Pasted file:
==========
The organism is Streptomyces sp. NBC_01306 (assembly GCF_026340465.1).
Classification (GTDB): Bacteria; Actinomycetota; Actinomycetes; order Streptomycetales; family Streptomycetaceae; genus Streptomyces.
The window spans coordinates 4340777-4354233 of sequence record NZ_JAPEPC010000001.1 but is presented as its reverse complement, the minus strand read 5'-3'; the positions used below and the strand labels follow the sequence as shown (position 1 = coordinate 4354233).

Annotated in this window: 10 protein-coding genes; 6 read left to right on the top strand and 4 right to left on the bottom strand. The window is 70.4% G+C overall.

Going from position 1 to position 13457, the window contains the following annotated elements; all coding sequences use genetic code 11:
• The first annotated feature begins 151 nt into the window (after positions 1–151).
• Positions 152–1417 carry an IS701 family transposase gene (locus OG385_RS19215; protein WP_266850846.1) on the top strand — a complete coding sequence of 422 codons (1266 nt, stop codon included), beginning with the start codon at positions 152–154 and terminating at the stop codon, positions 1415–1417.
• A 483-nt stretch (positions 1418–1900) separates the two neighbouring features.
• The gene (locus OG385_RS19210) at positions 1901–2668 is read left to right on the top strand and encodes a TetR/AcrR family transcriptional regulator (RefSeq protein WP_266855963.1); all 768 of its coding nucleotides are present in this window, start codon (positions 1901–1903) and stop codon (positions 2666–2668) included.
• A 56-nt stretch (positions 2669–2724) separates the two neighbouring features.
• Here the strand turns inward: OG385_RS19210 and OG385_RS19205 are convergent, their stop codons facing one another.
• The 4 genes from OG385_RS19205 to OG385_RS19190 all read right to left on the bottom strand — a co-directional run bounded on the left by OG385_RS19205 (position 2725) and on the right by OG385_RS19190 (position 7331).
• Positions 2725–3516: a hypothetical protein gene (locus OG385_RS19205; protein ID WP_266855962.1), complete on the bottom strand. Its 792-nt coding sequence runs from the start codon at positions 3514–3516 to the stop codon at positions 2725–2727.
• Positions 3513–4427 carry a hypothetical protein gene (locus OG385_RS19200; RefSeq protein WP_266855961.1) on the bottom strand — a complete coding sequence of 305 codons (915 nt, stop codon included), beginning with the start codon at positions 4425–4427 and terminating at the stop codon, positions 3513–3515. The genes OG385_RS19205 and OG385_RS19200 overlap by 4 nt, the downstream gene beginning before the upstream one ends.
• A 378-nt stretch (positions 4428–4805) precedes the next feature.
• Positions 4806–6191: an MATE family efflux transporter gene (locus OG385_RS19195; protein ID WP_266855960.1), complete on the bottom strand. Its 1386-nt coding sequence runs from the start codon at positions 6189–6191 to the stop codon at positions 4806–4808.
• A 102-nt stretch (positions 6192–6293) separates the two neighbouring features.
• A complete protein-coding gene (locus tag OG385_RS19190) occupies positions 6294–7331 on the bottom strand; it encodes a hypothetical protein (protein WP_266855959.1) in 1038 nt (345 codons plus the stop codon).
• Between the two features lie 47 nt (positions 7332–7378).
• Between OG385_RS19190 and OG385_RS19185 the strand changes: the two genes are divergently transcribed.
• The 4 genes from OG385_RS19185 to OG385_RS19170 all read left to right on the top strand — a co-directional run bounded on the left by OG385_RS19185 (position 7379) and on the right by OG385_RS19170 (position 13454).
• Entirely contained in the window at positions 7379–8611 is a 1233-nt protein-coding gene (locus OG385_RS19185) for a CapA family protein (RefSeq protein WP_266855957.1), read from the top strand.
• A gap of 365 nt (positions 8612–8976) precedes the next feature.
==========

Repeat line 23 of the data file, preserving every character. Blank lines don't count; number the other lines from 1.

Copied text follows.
• A gap of 365 nt (positions 8612–8976) precedes the next feature.